Dane County Drug Poisoning Prevention
Safe Drug Use and Storage
Tips for safe use of Prescription Medications
- Tell your healthcare provider about ALL the medicines and supplements you take.
- Never take medication that is not prescribed to you.
- Never share your prescription medications.
- Never take your medications more often or in higher doses than prescribed or directed.
- Know the potentially harmful interactions of drinking alcohol while taking specific medications.
- Taking prescription or over-the-counter medications with depressants such as sleep aids, anti-anxiety medications, or cold medicine can be dangerous.
- Properly dispose of all unused and expired prescription and over-the-counter medications.
- Driving under the influence of alcohol and/or drugs – to include legally prescribed or over-the-counter medications – is not only dangerous, it is illegal.
SAFE DRUG USE: IN YOUR HOME
Please consider the questions below to determine the safety of your home as it relates to safe use and storage of your prescription medications.
- Do you tell your healthcare provider about ALL the medicines and supplements you take?
- Have you talked with your family members about the importance of not sharing your prescription medications?
- Have you talked with your family members about the importance of not taking others’ prescription medications?
- Do you keep track of how many pills are in your bottle so you are immediately aware if any are missing?
Safe Drug Storage
- Do you have prescription medications in your home?
- Where do you store your prescription medications?
- Are your prescription medications kept in a safe place, out of reach of kids, family and guests?
- When was the last time you checked your medicine cabinet for expired prescription medications?
- Have you kept prescription medications after their expiration date?
- Have you kept unused prescription medications after your medical condition has been successfully treated?
- How long have you kept the unused prescription medications? More than 6 months? More than a year?
- Do you keep prescription medications in the original bottle with the label attached, and with the child-resistant cap secured?
Taking a regular ‘inventory’ of your prescription medications – whether they are for pain, sleep, anxiety, etc.; keeping them in a safe place; and disposing of them properly can and does save lives.
If you have any questions about the considerations listed above, please contact your medical provider to speak about specific ways you can more safely use and store your medications.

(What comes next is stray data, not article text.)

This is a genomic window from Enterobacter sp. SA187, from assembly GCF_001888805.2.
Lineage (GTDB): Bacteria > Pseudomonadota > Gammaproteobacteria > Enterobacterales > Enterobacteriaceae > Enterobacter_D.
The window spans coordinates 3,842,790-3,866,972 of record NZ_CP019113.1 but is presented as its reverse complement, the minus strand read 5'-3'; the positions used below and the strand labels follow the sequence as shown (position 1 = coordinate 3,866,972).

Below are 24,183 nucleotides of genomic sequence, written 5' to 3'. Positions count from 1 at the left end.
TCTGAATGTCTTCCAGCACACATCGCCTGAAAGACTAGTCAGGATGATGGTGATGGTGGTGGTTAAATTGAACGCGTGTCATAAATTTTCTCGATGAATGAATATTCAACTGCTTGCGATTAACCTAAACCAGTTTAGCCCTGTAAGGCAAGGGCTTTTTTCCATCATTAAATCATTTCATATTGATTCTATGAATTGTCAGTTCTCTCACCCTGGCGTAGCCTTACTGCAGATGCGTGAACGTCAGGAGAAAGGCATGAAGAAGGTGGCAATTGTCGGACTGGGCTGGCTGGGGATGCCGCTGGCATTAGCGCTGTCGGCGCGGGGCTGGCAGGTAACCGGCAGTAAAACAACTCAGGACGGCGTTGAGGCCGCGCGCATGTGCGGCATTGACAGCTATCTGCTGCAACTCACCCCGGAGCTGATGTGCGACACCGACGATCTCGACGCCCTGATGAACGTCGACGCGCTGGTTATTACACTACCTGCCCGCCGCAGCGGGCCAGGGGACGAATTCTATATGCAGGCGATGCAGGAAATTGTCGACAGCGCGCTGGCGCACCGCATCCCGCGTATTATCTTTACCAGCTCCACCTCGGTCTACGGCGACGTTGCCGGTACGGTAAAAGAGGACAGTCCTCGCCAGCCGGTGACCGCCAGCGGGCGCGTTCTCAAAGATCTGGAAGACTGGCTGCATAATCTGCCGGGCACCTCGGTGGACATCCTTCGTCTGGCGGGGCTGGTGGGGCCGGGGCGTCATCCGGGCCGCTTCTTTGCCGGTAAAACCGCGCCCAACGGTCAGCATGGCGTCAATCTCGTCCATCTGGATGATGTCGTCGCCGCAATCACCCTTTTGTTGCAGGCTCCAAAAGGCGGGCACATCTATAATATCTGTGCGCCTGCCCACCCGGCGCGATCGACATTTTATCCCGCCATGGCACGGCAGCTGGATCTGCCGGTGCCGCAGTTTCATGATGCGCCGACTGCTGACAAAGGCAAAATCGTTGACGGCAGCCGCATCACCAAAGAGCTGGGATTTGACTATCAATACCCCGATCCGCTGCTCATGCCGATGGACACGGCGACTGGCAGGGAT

Source: UseOnlyAsDirected, Utah Department of Public Health
SAFE STORAGE: LEARN THE FACTS
- Store medications out of reach of kids, family and guests.
- Know where your medications are at all times.
- Keep prescribed medications in the original container with the label attached, and the child-resistant cap secured.
- Keep track of the number of pills are in your prescription so you are immediately aware if any are missing.
- Dispose of all unused and expired medications properly. Proper storage and disposal of all medications is essential to health and safety.
- The majority of people who use prescription pain medications that are not prescribed to them report getting it from a family member or friend. In fact, just by having prescription pain medications in your home you are at increased risk for theft.
- Just as pharmacies have expectations to protect and maintain their inventory of prescription pain medications, consumers should do the same.
- Proper disposal of medications reduces the impact on the environment and lessens the chance they will be misused or abused.
- If you maintain medical emergency storage, consult with your doctor about the shelf life of your medications and ensure they are in a safe, yet accessible, location.
- UseOnlyAsDirected, Utah Department of Public Health
People expect the 911 system to work quickly and reliably, everywhere and with any device. The National 911 Program’s role is to help the 911 community provide optimal 911 services across the nation.
American Association of Poison Control Centers: (800) 222-1222
The American Association of Poison Control Centers supports the nation’s 55 poison centers in their efforts to prevent and treat poison exposures. Poison centers offer free, confidential medical advice 24 hours a day, seven days a week.
Dane County Suicide Crisis Line: (608) 280-2600
National Suicide Prevention Line:
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